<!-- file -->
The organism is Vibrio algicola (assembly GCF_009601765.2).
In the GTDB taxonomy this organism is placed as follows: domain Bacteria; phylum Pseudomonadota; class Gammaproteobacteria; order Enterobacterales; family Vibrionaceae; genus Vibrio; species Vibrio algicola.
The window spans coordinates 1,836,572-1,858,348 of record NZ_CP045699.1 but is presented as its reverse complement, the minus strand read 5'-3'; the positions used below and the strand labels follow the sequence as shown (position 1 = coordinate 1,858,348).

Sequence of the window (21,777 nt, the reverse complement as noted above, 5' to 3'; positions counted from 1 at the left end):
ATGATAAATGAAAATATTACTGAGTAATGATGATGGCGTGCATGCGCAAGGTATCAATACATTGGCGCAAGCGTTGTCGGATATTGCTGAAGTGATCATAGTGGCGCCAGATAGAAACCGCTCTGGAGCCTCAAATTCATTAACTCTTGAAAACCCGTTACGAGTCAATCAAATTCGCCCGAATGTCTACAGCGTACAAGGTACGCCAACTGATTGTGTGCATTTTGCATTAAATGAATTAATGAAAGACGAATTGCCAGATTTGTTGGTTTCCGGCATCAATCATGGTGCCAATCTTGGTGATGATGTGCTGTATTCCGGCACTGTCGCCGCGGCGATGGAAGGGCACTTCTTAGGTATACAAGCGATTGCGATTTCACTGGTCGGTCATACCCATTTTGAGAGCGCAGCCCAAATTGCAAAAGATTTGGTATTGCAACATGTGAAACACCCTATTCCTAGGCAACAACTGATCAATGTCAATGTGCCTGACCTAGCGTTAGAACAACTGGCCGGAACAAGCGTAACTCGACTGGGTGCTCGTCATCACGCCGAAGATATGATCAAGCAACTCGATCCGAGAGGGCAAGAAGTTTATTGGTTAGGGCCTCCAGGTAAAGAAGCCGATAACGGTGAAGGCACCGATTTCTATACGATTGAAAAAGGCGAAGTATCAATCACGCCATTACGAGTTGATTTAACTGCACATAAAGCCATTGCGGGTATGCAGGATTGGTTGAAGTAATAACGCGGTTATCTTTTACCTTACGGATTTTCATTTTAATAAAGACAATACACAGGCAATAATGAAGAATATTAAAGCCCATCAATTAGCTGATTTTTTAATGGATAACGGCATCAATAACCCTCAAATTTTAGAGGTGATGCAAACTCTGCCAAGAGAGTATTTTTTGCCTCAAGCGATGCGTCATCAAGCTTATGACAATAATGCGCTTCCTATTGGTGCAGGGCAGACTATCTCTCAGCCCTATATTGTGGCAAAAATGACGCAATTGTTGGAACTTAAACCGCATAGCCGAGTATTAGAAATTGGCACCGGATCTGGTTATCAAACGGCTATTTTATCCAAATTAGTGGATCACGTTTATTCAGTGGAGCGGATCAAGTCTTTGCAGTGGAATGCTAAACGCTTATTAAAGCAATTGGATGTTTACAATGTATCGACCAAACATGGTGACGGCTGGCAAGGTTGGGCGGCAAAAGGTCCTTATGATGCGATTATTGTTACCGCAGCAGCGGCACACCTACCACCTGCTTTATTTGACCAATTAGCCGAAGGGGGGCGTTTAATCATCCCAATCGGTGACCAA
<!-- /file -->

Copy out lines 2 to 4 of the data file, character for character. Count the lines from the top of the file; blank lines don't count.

In the GTDB taxonomy this organism is placed as follows: domain Bacteria; phylum Pseudomonadota; class Gammaproteobacteria; order Enterobacterales; family Vibrionaceae; genus Vibrio; species Vibrio algicola.
The window spans coordinates 1,836,572-1,858,348 of record NZ_CP045699.1 but is presented as its reverse complement, the minus strand read 5'-3'; the positions used below and the strand labels follow the sequence as shown (position 1 = coordinate 1,858,348).

Sequence of the window (21,777 nt, the reverse complement as noted above, 5' to 3'; positions counted from 1 at the left end):